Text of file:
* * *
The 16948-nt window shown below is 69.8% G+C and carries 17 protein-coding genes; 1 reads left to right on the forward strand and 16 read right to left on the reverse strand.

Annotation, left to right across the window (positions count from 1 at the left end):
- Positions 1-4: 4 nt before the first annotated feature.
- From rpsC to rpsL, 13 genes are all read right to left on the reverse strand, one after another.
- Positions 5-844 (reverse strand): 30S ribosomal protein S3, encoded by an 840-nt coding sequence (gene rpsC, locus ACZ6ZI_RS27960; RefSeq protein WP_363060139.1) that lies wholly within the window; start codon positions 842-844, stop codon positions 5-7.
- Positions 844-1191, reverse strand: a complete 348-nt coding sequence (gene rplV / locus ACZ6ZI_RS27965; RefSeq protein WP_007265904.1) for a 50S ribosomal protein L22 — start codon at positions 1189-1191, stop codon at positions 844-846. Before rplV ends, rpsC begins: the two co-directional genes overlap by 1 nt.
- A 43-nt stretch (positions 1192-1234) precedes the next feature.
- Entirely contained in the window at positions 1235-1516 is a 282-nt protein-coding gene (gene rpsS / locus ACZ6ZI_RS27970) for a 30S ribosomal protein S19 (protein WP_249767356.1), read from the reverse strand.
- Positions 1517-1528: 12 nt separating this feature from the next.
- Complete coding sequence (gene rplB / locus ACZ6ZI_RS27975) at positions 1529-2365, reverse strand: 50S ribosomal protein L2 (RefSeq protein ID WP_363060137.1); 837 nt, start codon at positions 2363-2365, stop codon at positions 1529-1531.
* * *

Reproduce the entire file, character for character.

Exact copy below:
The 16948-nt window shown below is 69.8% G+C and carries 17 protein-coding genes; 1 reads left to right on the forward strand and 16 read right to left on the reverse strand.

Annotation, left to right across the window (positions count from 1 at the left end):
- Positions 1-4: 4 nt before the first annotated feature.
- From rpsC to rpsL, 13 genes are all read right to left on the reverse strand, one after another.
- Positions 5-844 (reverse strand): 30S ribosomal protein S3, encoded by an 840-nt coding sequence (gene rpsC, locus ACZ6ZI_RS27960; RefSeq protein WP_363060139.1) that lies wholly within the window; start codon positions 842-844, stop codon positions 5-7.
- Positions 844-1191, reverse strand: a complete 348-nt coding sequence (gene rplV / locus ACZ6ZI_RS27965; RefSeq protein WP_007265904.1) for a 50S ribosomal protein L22 — start codon at positions 1189-1191, stop codon at positions 844-846. Before rplV ends, rpsC begins: the two co-directional genes overlap by 1 nt.
- A 43-nt stretch (positions 1192-1234) precedes the next feature.
- Entirely contained in the window at positions 1235-1516 is a 282-nt protein-coding gene (gene rpsS / locus ACZ6ZI_RS27970) for a 30S ribosomal protein S19 (protein WP_249767356.1), read from the reverse strand.
- Positions 1517-1528: 12 nt separating this feature from the next.
- Complete coding sequence (gene rplB / locus ACZ6ZI_RS27975) at positions 1529-2365, reverse strand: 50S ribosomal protein L2 (RefSeq protein ID WP_363060137.1); 837 nt, start codon at positions 2363-2365, stop codon at positions 1529-1531.